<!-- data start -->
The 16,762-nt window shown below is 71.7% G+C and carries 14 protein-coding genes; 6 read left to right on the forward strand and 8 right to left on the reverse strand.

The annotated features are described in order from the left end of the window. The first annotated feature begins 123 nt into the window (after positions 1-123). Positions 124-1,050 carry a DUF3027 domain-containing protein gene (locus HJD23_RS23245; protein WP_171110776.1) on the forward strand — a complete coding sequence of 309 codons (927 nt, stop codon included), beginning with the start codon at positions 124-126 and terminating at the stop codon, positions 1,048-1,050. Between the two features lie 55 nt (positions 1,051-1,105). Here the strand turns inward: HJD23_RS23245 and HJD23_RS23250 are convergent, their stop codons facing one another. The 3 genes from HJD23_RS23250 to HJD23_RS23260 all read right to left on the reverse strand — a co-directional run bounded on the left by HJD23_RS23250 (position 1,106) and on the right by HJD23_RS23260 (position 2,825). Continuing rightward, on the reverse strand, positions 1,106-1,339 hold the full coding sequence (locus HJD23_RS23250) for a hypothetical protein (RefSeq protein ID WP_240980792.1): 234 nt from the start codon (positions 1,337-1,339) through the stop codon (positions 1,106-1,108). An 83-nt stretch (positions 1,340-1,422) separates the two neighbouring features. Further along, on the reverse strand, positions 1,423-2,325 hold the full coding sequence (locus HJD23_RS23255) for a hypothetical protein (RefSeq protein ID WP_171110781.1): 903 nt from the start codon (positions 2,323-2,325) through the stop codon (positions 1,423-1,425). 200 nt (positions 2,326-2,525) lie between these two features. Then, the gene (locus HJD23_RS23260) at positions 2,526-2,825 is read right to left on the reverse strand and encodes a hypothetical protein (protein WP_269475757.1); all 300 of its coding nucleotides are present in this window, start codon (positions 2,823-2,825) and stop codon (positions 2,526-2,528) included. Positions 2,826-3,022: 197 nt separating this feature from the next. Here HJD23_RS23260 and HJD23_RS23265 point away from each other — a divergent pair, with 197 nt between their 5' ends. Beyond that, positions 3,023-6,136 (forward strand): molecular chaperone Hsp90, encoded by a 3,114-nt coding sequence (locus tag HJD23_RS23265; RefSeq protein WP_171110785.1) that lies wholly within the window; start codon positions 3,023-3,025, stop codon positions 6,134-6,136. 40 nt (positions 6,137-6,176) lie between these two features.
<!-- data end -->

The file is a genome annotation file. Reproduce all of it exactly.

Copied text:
The 16,762-nt window shown below is 71.7% G+C and carries 14 protein-coding genes; 6 read left to right on the forward strand and 8 right to left on the reverse strand.

The annotated features are described in order from the left end of the window. The first annotated feature begins 123 nt into the window (after positions 1-123). Positions 124-1,050 carry a DUF3027 domain-containing protein gene (locus HJD23_RS23245; protein WP_171110776.1) on the forward strand — a complete coding sequence of 309 codons (927 nt, stop codon included), beginning with the start codon at positions 124-126 and terminating at the stop codon, positions 1,048-1,050. Between the two features lie 55 nt (positions 1,051-1,105). Here the strand turns inward: HJD23_RS23245 and HJD23_RS23250 are convergent, their stop codons facing one another. The 3 genes from HJD23_RS23250 to HJD23_RS23260 all read right to left on the reverse strand — a co-directional run bounded on the left by HJD23_RS23250 (position 1,106) and on the right by HJD23_RS23260 (position 2,825). Continuing rightward, on the reverse strand, positions 1,106-1,339 hold the full coding sequence (locus HJD23_RS23250) for a hypothetical protein (RefSeq protein ID WP_240980792.1): 234 nt from the start codon (positions 1,337-1,339) through the stop codon (positions 1,106-1,108). An 83-nt stretch (positions 1,340-1,422) separates the two neighbouring features. Further along, on the reverse strand, positions 1,423-2,325 hold the full coding sequence (locus HJD23_RS23255) for a hypothetical protein (RefSeq protein ID WP_171110781.1): 903 nt from the start codon (positions 2,323-2,325) through the stop codon (positions 1,423-1,425). 200 nt (positions 2,326-2,525) lie between these two features. Then, the gene (locus HJD23_RS23260) at positions 2,526-2,825 is read right to left on the reverse strand and encodes a hypothetical protein (protein WP_269475757.1); all 300 of its coding nucleotides are present in this window, start codon (positions 2,823-2,825) and stop codon (positions 2,526-2,528) included. Positions 2,826-3,022: 197 nt separating this feature from the next. Here HJD23_RS23260 and HJD23_RS23265 point away from each other — a divergent pair, with 197 nt between their 5' ends. Beyond that, positions 3,023-6,136 (forward strand): molecular chaperone Hsp90, encoded by a 3,114-nt coding sequence (locus tag HJD23_RS23265; RefSeq protein WP_171110785.1) that lies wholly within the window; start codon positions 3,023-3,025, stop codon positions 6,134-6,136. 40 nt (positions 6,137-6,176) lie between these two features.